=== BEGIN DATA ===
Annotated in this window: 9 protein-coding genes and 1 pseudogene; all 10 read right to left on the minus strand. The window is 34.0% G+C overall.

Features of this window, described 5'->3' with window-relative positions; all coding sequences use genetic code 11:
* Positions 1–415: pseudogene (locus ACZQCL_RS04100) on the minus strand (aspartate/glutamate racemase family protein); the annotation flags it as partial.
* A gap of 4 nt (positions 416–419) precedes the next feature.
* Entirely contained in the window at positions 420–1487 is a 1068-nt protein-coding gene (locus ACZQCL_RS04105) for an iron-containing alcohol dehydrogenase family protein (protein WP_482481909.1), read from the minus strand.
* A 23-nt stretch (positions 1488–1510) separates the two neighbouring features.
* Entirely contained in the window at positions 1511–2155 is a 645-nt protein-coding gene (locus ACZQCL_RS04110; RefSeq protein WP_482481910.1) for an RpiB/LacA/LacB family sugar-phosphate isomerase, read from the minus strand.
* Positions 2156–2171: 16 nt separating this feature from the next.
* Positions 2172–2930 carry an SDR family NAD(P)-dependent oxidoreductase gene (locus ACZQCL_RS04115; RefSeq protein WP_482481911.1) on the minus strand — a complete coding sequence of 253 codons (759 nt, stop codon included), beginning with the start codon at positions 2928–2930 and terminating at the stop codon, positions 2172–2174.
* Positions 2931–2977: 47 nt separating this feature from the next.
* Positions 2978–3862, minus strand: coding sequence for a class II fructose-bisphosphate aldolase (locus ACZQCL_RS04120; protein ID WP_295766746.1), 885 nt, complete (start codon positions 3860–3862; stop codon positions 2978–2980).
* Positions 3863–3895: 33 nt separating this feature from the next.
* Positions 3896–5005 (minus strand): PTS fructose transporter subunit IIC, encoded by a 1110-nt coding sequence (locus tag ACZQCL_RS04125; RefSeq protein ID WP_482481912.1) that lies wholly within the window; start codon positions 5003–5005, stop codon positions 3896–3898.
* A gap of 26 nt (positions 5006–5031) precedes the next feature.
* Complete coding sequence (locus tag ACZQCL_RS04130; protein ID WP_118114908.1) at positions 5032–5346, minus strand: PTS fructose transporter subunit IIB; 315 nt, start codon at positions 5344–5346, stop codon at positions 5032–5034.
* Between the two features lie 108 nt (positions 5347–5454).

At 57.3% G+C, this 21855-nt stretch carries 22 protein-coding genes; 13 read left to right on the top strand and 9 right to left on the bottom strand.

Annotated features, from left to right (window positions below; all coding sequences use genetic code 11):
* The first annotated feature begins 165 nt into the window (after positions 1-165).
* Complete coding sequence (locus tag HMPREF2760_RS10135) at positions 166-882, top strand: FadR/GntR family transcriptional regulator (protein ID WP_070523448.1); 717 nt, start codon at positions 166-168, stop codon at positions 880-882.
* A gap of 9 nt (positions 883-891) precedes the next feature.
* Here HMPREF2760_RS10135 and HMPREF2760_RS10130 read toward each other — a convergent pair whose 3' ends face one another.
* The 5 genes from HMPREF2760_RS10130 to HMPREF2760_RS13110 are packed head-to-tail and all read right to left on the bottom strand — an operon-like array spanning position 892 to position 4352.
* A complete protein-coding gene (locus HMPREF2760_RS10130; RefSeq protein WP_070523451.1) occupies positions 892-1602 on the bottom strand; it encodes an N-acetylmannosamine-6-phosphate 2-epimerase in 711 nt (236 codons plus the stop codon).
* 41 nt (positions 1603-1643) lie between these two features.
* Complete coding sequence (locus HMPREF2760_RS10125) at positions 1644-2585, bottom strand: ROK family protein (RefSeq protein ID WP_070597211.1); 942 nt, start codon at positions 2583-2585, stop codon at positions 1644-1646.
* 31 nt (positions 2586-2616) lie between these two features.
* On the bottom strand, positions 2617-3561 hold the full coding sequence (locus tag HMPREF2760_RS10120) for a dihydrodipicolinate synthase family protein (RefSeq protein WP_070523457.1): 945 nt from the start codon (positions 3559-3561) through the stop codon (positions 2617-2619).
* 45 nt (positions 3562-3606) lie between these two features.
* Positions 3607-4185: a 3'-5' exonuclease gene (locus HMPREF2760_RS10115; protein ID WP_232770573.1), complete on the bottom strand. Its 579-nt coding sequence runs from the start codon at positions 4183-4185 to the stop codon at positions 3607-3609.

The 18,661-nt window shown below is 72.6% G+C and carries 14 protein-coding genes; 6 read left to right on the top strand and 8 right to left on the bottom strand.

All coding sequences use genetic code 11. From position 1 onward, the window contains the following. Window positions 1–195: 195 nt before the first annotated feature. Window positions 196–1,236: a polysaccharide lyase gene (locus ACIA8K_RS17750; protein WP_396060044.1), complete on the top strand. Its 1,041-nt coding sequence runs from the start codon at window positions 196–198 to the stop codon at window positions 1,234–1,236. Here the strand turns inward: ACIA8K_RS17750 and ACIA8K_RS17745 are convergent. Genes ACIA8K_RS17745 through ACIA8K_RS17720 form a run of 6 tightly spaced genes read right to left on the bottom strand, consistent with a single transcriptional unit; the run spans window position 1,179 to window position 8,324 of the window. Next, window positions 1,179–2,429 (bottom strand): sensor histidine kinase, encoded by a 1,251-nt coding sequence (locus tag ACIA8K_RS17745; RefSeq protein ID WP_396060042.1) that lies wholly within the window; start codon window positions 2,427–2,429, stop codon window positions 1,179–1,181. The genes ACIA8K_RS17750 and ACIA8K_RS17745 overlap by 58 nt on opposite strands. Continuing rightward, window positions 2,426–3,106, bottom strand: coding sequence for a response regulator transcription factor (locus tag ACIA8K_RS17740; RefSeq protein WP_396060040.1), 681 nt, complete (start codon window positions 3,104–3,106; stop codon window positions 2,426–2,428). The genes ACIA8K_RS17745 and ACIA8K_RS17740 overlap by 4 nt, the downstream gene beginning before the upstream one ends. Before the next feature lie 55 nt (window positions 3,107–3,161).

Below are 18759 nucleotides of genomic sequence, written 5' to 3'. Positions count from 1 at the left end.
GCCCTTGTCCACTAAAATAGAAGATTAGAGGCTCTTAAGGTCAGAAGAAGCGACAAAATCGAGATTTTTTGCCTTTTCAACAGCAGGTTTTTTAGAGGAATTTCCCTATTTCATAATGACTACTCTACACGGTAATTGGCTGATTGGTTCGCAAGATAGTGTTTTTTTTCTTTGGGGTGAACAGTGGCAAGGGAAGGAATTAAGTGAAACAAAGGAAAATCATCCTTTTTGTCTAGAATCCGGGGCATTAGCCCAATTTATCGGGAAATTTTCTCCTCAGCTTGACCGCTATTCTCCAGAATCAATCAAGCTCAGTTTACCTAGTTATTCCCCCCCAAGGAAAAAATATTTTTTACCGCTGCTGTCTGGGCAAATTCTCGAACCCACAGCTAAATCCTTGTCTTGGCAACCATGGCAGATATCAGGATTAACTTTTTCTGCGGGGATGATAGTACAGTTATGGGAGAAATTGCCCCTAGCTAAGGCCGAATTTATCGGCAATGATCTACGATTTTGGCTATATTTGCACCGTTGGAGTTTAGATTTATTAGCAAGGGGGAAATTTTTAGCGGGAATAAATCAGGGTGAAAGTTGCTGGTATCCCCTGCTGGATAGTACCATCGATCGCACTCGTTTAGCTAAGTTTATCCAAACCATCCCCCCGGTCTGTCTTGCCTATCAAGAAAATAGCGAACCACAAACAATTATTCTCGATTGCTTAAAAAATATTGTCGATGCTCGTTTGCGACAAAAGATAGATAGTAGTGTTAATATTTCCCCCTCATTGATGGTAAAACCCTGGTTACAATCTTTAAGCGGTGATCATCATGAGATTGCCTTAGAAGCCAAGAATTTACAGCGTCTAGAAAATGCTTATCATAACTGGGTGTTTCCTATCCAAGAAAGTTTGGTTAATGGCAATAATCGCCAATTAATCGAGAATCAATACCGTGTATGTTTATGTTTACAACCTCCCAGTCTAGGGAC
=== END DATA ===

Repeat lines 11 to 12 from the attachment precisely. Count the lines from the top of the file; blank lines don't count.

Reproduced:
* Positions 2978–3862, minus strand: coding sequence for a class II fructose-bisphosphate aldolase (locus ACZQCL_RS04120; protein ID WP_295766746.1), 885 nt, complete (start codon positions 3860–3862; stop codon positions 2978–2980).
* Positions 3863–3895: 33 nt separating this feature from the next.